Presenter Information

Natalie ContrerasFollow

Major

Public Health

Anticipated Graduation Year

2021

Access Type

Open Access

Abstract

Community-based primary healthcare and engaging with communities can lead to the improvement of maternal, neonatal, and child health. Community-based primary healthcare focuses on prevention and primary care services within a community and is an important component of the health system in many countries. Providing an effective and comfortable community-based service to mothers and infants can be challenging in various settings. In this study, we discuss the effectiveness of services and discuss recommendations to improve community-based primary health centers and their services for maternal, neonatal, and child health. All reviewed studies were conducted in various regions, used different methods, and generally yielded positive results in improvement and acceptance. Some of the key barriers include poor confidentiality, lack of professional training, and a lack of health promotion in regards to maternal, neonatal, and child health. However, it also shows room for improvement when it comes to training community health workers. Such improvements are critical for community-based primary health centers to ameliorate maternal, neonatal, and child health on the local level.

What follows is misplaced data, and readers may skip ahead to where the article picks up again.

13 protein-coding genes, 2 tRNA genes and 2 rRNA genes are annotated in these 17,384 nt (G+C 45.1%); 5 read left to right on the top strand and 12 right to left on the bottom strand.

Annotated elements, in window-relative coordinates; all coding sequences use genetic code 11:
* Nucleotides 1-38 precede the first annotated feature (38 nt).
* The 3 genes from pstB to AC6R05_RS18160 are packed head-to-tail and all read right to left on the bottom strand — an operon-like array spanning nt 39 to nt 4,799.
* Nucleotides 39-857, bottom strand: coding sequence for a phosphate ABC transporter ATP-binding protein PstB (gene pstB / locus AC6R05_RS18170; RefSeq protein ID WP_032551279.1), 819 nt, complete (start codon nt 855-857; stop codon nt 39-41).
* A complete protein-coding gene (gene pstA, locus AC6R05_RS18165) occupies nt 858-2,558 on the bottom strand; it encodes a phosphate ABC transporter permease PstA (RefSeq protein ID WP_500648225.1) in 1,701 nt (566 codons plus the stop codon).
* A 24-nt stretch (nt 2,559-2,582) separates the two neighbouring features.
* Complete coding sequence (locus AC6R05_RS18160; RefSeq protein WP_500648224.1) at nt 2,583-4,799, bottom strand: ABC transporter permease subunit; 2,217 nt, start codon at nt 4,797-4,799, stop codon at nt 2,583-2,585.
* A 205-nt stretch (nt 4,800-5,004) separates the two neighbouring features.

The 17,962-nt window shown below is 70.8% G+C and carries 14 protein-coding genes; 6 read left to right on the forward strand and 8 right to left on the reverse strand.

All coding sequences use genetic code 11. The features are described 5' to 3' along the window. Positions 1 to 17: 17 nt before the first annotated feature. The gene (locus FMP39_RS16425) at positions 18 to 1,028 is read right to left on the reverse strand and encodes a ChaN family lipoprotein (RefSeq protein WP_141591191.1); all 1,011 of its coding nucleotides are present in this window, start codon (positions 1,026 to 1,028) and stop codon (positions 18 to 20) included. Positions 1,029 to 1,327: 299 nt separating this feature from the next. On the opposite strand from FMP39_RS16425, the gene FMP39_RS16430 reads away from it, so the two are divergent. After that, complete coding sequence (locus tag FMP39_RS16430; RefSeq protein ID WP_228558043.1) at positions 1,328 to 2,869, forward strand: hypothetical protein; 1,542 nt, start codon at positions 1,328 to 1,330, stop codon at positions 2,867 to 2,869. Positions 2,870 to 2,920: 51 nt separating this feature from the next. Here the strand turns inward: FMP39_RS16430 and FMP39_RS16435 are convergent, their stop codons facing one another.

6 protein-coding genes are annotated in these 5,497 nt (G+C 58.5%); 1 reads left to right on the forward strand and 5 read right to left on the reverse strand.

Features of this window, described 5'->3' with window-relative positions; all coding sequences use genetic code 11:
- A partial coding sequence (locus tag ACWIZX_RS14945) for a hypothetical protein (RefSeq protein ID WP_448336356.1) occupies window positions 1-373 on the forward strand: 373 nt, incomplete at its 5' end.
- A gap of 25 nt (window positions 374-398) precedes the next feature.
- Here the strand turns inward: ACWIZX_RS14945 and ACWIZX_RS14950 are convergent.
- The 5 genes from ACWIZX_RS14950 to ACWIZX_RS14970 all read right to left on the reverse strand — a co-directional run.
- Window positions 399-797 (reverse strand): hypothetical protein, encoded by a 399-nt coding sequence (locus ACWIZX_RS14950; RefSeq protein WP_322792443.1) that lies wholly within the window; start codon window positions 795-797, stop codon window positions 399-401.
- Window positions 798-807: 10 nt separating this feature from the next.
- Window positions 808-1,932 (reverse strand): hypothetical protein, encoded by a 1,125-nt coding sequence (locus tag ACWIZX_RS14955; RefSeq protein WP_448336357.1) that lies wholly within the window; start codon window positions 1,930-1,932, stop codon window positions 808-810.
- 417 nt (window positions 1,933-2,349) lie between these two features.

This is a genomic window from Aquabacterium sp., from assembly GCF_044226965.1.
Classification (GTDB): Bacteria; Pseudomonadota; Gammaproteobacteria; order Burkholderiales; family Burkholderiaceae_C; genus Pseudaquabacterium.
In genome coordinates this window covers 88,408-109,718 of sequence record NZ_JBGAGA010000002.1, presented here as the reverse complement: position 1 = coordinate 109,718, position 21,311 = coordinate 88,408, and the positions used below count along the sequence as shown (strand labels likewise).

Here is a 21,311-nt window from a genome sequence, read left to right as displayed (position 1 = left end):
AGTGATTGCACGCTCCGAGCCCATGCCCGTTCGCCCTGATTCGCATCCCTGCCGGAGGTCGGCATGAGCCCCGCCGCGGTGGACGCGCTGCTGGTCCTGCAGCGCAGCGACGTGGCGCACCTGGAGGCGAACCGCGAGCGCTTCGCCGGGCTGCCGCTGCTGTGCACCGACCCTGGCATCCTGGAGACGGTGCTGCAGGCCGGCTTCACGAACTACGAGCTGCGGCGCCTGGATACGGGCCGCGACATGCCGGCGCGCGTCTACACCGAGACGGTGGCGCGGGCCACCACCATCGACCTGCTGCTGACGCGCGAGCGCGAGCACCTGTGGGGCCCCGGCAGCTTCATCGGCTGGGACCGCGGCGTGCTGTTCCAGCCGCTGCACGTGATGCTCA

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Creative Commons License
This work is licensed under a Creative Commons Attribution-Noncommercial-No Derivative Works 3.0 License.

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Community-based primary healthcare: A tool to improve maternal, neonatal, and child health

Community-based primary healthcare and engaging with communities can lead to the improvement of maternal, neonatal, and child health. Community-based primary healthcare focuses on prevention and primary care services within a community and is an important component of the health system in many countries. Providing an effective and comfortable community-based service to mothers and infants can be challenging in various settings. In this study, we discuss the effectiveness of services and discuss recommendations to improve community-based primary health centers and their services for maternal, neonatal, and child health. All reviewed studies were conducted in various regions, used different methods, and generally yielded positive results in improvement and acceptance. Some of the key barriers include poor confidentiality, lack of professional training, and a lack of health promotion in regards to maternal, neonatal, and child health. However, it also shows room for improvement when it comes to training community health workers. Such improvements are critical for community-based primary health centers to ameliorate maternal, neonatal, and child health on the local level.